5 Steps to Simpler Planning

There’s and old cliché that says companies don’t plan to fail, they just fail to plan. The truth is that while companies who don’t plan may not fail, they often fall far short of their potential and struggle more than companies that conduct some thoughtful planning.

The two most frequently cited reasons people give for not planning are that one, they don’t have time and two, circumstances change too quickly for a plan to be useful. The problem with this thinking is that managers of plan driven companies have the same issues to deal with. What they also have is the knowledge and experience to know that everything is made easier when they prioritize planning into their calendars. What they’ve learned is that even the simplest planning will put their employees on the same page and can get everyone rowing together in the same direction. If you’re avoiding planning, your people are probably less productive and may unintentionally be working against each other.

I’m not suggesting that when you plan you’ll get everything you plan for or that it’ll stand the test of time. To the contrary, you should expect to revisit and adjust the plan every six months or quarterly if you’re in a fast changing industry. Planning is not a game of perfection. It’s an imperfect process but it’s fair to say that any planning, even bad planning sometimes, is better than none at all.

The goal then is to make planning simple, easy and flexible. Here are 5 steps to make your process easier.

1. Choose one or two big goals everyone can focus on
You want the entire company to rally around the most important issues. Choose something that challenges the organization and generates energy and creativity. Engage the team in “seeing” what it will look like when the goals are reached. Be clear about what a successful outcome looks like. It’s important that the goals be communicated in positive terms that will enlist the support of the team. Dream a little.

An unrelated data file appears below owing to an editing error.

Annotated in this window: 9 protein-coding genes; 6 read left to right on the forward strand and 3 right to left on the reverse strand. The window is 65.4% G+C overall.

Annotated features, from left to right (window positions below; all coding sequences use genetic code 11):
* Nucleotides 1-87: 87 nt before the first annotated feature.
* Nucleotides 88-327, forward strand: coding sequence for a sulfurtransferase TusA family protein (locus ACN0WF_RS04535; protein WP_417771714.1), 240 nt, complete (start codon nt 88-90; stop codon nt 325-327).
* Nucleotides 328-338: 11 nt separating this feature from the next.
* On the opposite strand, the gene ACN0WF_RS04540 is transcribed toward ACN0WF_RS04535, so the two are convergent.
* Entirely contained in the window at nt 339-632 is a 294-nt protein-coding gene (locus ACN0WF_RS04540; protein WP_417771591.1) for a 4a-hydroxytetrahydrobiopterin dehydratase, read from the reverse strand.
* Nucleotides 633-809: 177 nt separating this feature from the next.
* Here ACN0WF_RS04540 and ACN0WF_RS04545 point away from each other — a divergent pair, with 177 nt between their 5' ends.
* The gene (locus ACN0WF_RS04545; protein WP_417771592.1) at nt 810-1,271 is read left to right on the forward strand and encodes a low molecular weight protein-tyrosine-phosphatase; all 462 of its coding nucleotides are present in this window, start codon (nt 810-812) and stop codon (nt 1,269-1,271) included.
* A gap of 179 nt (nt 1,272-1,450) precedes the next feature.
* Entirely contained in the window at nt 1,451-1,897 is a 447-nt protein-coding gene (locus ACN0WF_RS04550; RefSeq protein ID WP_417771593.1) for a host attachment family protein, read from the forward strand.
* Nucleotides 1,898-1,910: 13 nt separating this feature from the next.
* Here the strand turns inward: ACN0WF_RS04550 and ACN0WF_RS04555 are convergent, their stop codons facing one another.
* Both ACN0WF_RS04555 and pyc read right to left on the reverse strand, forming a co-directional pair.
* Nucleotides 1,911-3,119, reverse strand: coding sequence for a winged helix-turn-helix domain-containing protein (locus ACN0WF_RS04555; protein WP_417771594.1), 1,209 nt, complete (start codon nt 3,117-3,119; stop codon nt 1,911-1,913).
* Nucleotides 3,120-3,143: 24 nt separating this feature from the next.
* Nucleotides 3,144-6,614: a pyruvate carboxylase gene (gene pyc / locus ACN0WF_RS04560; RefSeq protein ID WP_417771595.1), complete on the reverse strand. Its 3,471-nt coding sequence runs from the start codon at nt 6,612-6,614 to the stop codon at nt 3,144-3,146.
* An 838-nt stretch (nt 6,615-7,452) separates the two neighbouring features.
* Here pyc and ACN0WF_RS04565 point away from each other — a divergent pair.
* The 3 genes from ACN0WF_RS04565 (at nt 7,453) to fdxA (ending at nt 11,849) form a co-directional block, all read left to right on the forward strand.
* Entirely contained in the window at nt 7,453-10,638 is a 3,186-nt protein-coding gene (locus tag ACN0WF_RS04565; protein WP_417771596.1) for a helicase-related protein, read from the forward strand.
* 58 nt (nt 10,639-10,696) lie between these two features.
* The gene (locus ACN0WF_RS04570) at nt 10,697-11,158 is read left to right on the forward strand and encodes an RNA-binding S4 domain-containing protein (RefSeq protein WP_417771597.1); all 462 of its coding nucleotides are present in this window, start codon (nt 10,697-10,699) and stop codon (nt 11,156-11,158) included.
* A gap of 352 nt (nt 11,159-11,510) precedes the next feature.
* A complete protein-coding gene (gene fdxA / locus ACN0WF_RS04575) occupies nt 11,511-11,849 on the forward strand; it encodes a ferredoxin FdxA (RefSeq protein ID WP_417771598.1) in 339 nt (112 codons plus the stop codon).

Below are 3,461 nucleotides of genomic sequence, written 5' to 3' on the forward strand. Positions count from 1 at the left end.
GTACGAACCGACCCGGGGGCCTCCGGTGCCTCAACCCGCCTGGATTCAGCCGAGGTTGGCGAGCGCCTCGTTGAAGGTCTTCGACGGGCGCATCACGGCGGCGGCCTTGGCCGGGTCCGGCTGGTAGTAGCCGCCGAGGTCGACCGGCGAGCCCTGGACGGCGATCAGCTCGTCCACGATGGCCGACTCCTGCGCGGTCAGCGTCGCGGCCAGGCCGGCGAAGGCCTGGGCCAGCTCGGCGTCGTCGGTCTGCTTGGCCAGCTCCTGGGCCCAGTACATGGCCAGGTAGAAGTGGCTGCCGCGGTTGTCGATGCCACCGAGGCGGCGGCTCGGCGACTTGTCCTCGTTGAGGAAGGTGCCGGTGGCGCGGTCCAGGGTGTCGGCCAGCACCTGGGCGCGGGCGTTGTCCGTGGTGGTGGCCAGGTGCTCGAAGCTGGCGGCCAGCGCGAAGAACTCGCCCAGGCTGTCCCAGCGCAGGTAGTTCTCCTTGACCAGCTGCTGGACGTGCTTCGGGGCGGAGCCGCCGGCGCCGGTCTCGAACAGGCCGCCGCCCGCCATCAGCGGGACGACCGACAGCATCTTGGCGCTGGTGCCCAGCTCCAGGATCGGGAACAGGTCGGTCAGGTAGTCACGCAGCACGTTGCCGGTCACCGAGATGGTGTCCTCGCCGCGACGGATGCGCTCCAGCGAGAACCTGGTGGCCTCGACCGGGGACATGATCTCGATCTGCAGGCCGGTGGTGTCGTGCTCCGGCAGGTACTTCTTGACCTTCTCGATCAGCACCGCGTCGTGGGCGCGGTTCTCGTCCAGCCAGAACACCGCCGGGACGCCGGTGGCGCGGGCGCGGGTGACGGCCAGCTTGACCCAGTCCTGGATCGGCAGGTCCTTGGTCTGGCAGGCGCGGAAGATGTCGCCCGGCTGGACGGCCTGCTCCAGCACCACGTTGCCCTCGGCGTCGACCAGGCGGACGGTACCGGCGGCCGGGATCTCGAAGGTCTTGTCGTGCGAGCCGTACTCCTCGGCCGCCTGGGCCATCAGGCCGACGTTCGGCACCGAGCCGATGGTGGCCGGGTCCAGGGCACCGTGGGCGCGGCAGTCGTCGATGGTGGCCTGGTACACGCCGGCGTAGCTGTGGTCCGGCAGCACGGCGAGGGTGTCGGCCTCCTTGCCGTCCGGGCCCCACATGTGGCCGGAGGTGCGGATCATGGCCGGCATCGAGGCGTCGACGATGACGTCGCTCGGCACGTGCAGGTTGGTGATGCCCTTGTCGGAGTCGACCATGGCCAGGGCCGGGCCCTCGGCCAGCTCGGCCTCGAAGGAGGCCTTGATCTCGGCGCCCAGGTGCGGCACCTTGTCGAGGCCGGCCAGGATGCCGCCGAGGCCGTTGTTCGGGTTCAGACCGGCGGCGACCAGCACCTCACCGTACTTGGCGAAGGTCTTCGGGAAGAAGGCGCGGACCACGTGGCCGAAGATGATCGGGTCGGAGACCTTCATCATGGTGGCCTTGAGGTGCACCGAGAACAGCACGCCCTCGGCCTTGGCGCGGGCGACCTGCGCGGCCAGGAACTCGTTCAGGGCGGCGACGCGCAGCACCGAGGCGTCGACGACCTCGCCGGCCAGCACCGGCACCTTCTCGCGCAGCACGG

Too many goals can confuse and de-energize a group. It’s better to have a few things completed and done well than a lot started but not finished. Too many goals may mean you’re focused on tasks instead of goals and your sights are set too low.

2. Generate the best approach to achieve each goal
Use brainstorming or a similar process with your team to compile a list of activities needed to reach the goal. Have fun with the process. Evaluate each one for its risk, affordability and likeliness to get the results you’re looking for. Don’t look for the perfect solution. It doesn’t exist. Anticipate potential problems and how you’ll deal with them, but don’t let old history or negative naysayers prevent you from trying new methods or taking some risk. What you can be sure about is that if you don’t do things different in the future, the future will look a lot like today. Change is never easy for some, but it’s necessary for everyone.

3. Commit the resources and set the schedule.
Few things will turn off a team to planning than not being given the tools or the time to put the plan into action. Make reasonable estimates of what will be needed, especially the time that needs to be put into working on activities of the goal and how it will be balanced with the ordinary work facing team members every day. Make it a priority and demonstrate your commitment to the work by making time available. New activities associated with a new goal shouldn’t be added to an already burdened staff. Be specific too about who has what responsibility and the expectation for completing the work. Too many goals are missed because assignments and deadlines were unclear, then when it gets busy, activities of the goal are the first to be set aside.

4. Implement the plan
This seems like such an easy step but I’ve seen good plans struggle and run aground due to a lack of attention to implementation. Document and circulate the actions, the persons assigned to carry out the work , and when it will be completed. Then release the team to begin.

5. Monitor and adjust
Arguably this may be the most important part of planning. Nothing will stay on track without regular attention and communication. You don’t live in a static world so you should expect to run into a few obstacles that will require the plan to change. That won’t be a problem as long as you stay on top of the plan as it progresses. Regular meetings with the team to work out the kinks and individual meetings to support and help those with the task assignments will let everyone know you’re interested and committed to the goals.

Planning doesn’t have to be difficult or sophisticated. A little effort and some common sense can have a big impact on what a business can achieve.

If you’d like to talk more about how to make planning simple and useful, respond to my post or use the “contact us” tab on this page to reach me.

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